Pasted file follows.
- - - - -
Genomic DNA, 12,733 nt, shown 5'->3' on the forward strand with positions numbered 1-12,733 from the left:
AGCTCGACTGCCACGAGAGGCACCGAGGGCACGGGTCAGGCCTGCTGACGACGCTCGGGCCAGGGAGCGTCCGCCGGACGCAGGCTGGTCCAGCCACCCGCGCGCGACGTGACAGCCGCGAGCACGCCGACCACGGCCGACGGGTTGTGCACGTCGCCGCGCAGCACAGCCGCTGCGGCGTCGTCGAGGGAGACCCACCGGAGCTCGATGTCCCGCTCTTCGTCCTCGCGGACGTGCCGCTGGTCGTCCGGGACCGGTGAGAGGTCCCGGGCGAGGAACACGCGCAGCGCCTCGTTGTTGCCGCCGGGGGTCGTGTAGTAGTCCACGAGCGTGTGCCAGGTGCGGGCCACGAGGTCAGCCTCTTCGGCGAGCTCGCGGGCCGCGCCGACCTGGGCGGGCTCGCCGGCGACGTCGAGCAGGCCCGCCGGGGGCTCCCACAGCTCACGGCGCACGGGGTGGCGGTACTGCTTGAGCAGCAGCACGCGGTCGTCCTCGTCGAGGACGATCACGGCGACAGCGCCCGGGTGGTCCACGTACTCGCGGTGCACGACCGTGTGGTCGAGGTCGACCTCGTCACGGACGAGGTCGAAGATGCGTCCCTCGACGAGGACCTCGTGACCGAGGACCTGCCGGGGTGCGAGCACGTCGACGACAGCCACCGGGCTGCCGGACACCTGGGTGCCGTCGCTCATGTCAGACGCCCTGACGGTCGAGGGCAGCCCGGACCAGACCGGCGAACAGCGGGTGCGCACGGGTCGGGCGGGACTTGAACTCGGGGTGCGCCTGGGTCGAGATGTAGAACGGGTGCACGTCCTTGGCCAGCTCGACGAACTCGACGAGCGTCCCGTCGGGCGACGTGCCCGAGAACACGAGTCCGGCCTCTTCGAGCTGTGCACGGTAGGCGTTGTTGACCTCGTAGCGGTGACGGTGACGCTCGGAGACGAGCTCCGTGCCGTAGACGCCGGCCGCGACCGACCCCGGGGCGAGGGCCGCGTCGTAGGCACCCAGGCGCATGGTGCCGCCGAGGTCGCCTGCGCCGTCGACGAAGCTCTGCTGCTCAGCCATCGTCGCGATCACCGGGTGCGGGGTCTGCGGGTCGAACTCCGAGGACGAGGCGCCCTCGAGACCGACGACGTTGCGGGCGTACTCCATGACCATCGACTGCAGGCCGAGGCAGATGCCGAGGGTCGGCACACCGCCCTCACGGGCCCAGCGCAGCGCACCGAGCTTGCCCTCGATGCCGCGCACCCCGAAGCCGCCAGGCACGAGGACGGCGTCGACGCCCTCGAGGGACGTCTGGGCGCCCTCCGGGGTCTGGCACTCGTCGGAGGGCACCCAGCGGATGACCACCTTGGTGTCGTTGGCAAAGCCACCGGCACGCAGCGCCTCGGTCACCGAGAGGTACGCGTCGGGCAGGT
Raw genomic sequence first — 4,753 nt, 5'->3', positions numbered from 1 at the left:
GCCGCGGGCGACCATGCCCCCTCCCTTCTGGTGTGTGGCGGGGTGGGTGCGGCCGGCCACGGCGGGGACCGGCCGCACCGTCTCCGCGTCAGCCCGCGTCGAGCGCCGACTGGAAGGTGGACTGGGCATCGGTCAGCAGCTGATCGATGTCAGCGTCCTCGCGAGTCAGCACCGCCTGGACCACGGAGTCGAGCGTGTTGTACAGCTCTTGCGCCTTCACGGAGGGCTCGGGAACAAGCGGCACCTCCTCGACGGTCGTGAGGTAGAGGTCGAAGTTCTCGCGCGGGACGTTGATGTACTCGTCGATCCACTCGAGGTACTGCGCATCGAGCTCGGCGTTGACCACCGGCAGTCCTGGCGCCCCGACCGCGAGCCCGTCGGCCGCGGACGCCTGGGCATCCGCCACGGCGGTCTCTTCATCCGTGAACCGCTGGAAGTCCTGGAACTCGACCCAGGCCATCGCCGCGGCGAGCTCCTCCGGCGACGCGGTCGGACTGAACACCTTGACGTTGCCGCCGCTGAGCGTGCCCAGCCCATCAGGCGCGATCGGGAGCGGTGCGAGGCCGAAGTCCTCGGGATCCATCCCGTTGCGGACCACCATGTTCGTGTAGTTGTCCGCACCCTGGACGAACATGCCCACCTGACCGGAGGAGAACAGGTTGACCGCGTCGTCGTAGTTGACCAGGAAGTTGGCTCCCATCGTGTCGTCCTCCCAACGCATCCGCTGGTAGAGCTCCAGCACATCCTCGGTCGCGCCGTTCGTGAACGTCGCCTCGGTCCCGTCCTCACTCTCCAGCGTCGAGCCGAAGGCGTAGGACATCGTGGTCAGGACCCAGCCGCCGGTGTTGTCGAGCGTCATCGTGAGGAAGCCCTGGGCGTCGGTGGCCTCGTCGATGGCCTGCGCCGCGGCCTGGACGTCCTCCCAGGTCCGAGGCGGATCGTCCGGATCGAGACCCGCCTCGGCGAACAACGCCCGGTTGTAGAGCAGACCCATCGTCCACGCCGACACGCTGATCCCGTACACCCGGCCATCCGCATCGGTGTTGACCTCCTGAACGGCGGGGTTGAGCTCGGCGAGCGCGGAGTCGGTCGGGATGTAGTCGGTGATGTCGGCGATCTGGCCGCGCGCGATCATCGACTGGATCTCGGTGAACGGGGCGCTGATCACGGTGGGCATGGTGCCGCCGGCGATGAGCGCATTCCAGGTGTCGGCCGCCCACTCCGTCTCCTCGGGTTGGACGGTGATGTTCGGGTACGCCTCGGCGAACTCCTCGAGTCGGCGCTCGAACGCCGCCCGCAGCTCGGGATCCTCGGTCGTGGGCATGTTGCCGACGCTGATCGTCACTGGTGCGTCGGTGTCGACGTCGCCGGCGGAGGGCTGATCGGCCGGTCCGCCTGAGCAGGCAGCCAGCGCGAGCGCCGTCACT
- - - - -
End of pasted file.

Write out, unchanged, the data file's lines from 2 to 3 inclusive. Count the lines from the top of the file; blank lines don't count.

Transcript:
AGCTCGACTGCCACGAGAGGCACCGAGGGCACGGGTCAGGCCTGCTGACGACGCTCGGGCCAGGGAGCGTCCGCCGGACGCAGGCTGGTCCAGCCACCCGCGCGCGACGTGACAGCCGCGAGCACGCCGACCACGGCCGACGGGTTGTGCACGTCGCCGCGCAGCACAGCCGCTGCGGCGTCGTCGAGGGAGACCCACCGGAGCTCGATGTCCCGCTCTTCGTCCTCGCGGACGTGCCGCTGGTCGTCCGGGACCGGTGAGAGGTCCCGGGCGAGGAACACGCGCAGCGCCTCGTTGTTGCCGCCGGGGGTCGTGTAGTAGTCCACGAGCGTGTGCCAGGTGCGGGCCACGAGGTCAGCCTCTTCGGCGAGCTCGCGGGCCGCGCCGACCTGGGCGGGCTCGCCGGCGACGTCGAGCAGGCCCGCCGGGGGCTCCCACAGCTCACGGCGCACGGGGTGGCGGTACTGCTTGAGCAGCAGCACGCGGTCGTCCTCGTCGAGGACGATCACGGCGACAGCGCCCGGGTGGTCCACGTACTCGCGGTGCACGACCGTGTGGTCGAGGTCGACCTCGTCACGGACGAGGTCGAAGATGCGTCCCTCGACGAGGACCTCGTGACCGAGGACCTGCCGGGGTGCGAGCACGTCGACGACAGCCACCGGGCTGCCGGACACCTGGGTGCCGTCGCTCATGTCAGACGCCCTGACGGTCGAGGGCAGCCCGGACCAGACCGGCGAACAGCGGGTGCGCACGGGTCGGGCGGGACTTGAACTCGGGGTGCGCCTGGGTCGAGATGTAGAACGGGTGCACGTCCTTGGCCAGCTCGACGAACTCGACGAGCGTCCCGTCGGGCGACGTGCCCGAGAACACGAGTCCGGCCTCTTCGAGCTGTGCACGGTAGGCGTTGTTGACCTCGTAGCGGTGACGGTGACGCTCGGAGACGAGCTCCGTGCCGTAGACGCCGGCCGCGACCGACCCCGGGGCGAGGGCCGCGTCGTAGGCACCCAGGCGCATGGTGCCGCCGAGGTCGCCTGCGCCGTCGACGAAGCTCTGCTGCTCAGCCATCGTCGCGATCACCGGGTGCGGGGTCTGCGGGTCGAACTCCGAGGACGAGGCGCCCTCGAGACCGACGACGTTGCGGGCGTACTCCATGACCATCGACTGCAGGCCGAGGCAGATGCCGAGGGTCGGCACACCGCCCTCACGGGCCCAGCGCAGCGCACCGAGCTTGCCCTCGATGCCGCGCACCCCGAAGCCGCCAGGCACGAGGACGGCGTCGACGCCCTCGAGGGACGTCTGGGCGCCCTCCGGGGTCTGGCACTCGTCGGAGGGCACCCAGCGGATGACCACCTTGGTGTCGTTGGCAAAGCCACCGGCACGCAGCGCCTCGGTCACCGAGAGGTACGCGTCGGGCAGGT
Raw genomic sequence first — 4,753 nt, 5'->3', positions numbered from 1 at the left: